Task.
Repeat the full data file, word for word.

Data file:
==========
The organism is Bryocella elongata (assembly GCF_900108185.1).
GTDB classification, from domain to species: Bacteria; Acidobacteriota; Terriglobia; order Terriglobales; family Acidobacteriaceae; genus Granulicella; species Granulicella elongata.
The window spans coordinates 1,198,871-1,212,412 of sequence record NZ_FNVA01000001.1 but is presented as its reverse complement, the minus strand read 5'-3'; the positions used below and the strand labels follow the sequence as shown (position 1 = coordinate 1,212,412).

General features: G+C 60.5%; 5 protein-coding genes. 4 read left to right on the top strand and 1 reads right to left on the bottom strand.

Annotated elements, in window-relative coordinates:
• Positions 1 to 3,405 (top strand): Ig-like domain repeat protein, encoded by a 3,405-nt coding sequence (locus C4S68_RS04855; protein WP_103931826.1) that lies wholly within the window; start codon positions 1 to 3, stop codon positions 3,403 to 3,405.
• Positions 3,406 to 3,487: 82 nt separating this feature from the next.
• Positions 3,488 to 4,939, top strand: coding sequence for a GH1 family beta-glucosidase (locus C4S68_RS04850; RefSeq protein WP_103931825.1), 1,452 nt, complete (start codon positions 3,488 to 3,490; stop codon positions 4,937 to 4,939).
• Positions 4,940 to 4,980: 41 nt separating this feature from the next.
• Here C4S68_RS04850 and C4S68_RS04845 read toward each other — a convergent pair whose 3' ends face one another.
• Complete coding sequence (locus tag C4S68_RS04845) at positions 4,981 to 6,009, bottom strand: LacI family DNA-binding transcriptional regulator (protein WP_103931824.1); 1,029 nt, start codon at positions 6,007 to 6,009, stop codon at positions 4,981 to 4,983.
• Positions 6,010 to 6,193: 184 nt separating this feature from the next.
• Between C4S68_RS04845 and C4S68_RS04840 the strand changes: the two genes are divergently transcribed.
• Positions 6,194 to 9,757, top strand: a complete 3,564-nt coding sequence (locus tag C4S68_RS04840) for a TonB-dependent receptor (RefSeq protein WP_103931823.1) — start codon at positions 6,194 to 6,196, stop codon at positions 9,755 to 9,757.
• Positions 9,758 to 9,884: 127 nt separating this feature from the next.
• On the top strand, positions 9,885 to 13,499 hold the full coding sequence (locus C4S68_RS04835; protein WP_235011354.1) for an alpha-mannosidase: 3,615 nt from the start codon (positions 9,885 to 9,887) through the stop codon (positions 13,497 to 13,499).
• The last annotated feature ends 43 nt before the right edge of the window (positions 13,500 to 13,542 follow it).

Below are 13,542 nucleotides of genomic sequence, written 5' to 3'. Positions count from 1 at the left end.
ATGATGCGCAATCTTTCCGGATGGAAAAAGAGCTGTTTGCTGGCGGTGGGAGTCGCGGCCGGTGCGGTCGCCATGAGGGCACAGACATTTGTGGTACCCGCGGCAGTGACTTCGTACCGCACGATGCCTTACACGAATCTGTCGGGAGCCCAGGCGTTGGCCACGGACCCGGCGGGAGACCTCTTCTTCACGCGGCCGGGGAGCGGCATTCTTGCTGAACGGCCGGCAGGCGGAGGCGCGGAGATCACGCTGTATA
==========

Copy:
The organism is Bryocella elongata (assembly GCF_900108185.1).
GTDB classification, from domain to species: Bacteria; Acidobacteriota; Terriglobia; order Terriglobales; family Acidobacteriaceae; genus Granulicella; species Granulicella elongata.
The window spans coordinates 1,198,871-1,212,412 of sequence record NZ_FNVA01000001.1 but is presented as its reverse complement, the minus strand read 5'-3'; the positions used below and the strand labels follow the sequence as shown (position 1 = coordinate 1,212,412).

General features: G+C 60.5%; 5 protein-coding genes. 4 read left to right on the top strand and 1 reads right to left on the bottom strand.

Annotated elements, in window-relative coordinates:
• Positions 1 to 3,405 (top strand): Ig-like domain repeat protein, encoded by a 3,405-nt coding sequence (locus C4S68_RS04855; protein WP_103931826.1) that lies wholly within the window; start codon positions 1 to 3, stop codon positions 3,403 to 3,405.
• Positions 3,406 to 3,487: 82 nt separating this feature from the next.
• Positions 3,488 to 4,939, top strand: coding sequence for a GH1 family beta-glucosidase (locus C4S68_RS04850; RefSeq protein WP_103931825.1), 1,452 nt, complete (start codon positions 3,488 to 3,490; stop codon positions 4,937 to 4,939).
• Positions 4,940 to 4,980: 41 nt separating this feature from the next.
• Here C4S68_RS04850 and C4S68_RS04845 read toward each other — a convergent pair whose 3' ends face one another.
• Complete coding sequence (locus tag C4S68_RS04845) at positions 4,981 to 6,009, bottom strand: LacI family DNA-binding transcriptional regulator (protein WP_103931824.1); 1,029 nt, start codon at positions 6,007 to 6,009, stop codon at positions 4,981 to 4,983.
• Positions 6,010 to 6,193: 184 nt separating this feature from the next.
• Between C4S68_RS04845 and C4S68_RS04840 the strand changes: the two genes are divergently transcribed.
• Positions 6,194 to 9,757, top strand: a complete 3,564-nt coding sequence (locus tag C4S68_RS04840) for a TonB-dependent receptor (RefSeq protein WP_103931823.1) — start codon at positions 6,194 to 6,196, stop codon at positions 9,755 to 9,757.
• Positions 9,758 to 9,884: 127 nt separating this feature from the next.
• On the top strand, positions 9,885 to 13,499 hold the full coding sequence (locus C4S68_RS04835; protein WP_235011354.1) for an alpha-mannosidase: 3,615 nt from the start codon (positions 9,885 to 9,887) through the stop codon (positions 13,497 to 13,499).
• The last annotated feature ends 43 nt before the right edge of the window (positions 13,500 to 13,542 follow it).

Below are 13,542 nucleotides of genomic sequence, written 5' to 3'. Positions count from 1 at the left end.
ATGATGCGCAATCTTTCCGGATGGAAAAAGAGCTGTTTGCTGGCGGTGGGAGTCGCGGCCGGTGCGGTCGCCATGAGGGCACAGACATTTGTGGTACCCGCGGCAGTGACTTCGTACCGCACGATGCCTTACACGAATCTGTCGGGAGCCCAGGCGTTGGCCACGGACCCGGCGGGAGACCTCTTCTTCACGCGGCCGGGGAGCGGCATTCTTGCTGAACGGCCGGCAGGCGGAGGCGCGGAGATCACGCTGTATA